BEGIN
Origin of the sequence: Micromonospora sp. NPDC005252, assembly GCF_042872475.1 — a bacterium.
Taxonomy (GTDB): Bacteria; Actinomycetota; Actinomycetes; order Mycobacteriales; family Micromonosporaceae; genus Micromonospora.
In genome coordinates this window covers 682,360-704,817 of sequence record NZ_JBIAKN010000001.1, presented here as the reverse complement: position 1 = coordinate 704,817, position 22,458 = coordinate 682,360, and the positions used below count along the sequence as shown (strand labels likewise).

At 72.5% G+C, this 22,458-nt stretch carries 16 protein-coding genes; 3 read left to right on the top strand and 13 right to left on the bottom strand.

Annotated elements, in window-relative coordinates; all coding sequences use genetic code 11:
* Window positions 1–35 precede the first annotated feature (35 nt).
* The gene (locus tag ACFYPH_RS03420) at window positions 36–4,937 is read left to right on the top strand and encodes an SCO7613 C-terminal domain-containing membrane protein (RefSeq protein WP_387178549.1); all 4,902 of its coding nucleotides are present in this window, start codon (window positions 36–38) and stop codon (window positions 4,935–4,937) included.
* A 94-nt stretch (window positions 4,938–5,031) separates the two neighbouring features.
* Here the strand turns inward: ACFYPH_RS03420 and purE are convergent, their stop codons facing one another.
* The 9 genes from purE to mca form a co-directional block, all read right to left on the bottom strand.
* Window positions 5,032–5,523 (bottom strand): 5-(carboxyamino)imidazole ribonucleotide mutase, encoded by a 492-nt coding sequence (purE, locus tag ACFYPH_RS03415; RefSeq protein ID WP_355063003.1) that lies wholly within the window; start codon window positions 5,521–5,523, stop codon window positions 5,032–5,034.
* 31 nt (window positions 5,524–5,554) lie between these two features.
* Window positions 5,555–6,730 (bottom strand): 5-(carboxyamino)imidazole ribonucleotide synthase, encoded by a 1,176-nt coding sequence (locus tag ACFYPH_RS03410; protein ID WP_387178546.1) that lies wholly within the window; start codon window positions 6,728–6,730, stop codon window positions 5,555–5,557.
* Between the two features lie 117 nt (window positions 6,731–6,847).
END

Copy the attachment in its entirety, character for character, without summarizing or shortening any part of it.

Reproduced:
Origin of the sequence: Micromonospora sp. NPDC005252, assembly GCF_042872475.1 — a bacterium.
Taxonomy (GTDB): Bacteria; Actinomycetota; Actinomycetes; order Mycobacteriales; family Micromonosporaceae; genus Micromonospora.
In genome coordinates this window covers 682,360-704,817 of sequence record NZ_JBIAKN010000001.1, presented here as the reverse complement: position 1 = coordinate 704,817, position 22,458 = coordinate 682,360, and the positions used below count along the sequence as shown (strand labels likewise).

At 72.5% G+C, this 22,458-nt stretch carries 16 protein-coding genes; 3 read left to right on the top strand and 13 right to left on the bottom strand.

Annotated elements, in window-relative coordinates; all coding sequences use genetic code 11:
* Window positions 1–35 precede the first annotated feature (35 nt).
* The gene (locus tag ACFYPH_RS03420) at window positions 36–4,937 is read left to right on the top strand and encodes an SCO7613 C-terminal domain-containing membrane protein (RefSeq protein WP_387178549.1); all 4,902 of its coding nucleotides are present in this window, start codon (window positions 36–38) and stop codon (window positions 4,935–4,937) included.
* A 94-nt stretch (window positions 4,938–5,031) separates the two neighbouring features.
* Here the strand turns inward: ACFYPH_RS03420 and purE are convergent, their stop codons facing one another.
* The 9 genes from purE to mca form a co-directional block, all read right to left on the bottom strand.
* Window positions 5,032–5,523 (bottom strand): 5-(carboxyamino)imidazole ribonucleotide mutase, encoded by a 492-nt coding sequence (purE, locus tag ACFYPH_RS03415; RefSeq protein ID WP_355063003.1) that lies wholly within the window; start codon window positions 5,521–5,523, stop codon window positions 5,032–5,034.
* 31 nt (window positions 5,524–5,554) lie between these two features.
* Window positions 5,555–6,730 (bottom strand): 5-(carboxyamino)imidazole ribonucleotide synthase, encoded by a 1,176-nt coding sequence (locus tag ACFYPH_RS03410; protein ID WP_387178546.1) that lies wholly within the window; start codon window positions 6,728–6,730, stop codon window positions 5,555–5,557.
* Between the two features lie 117 nt (window positions 6,731–6,847).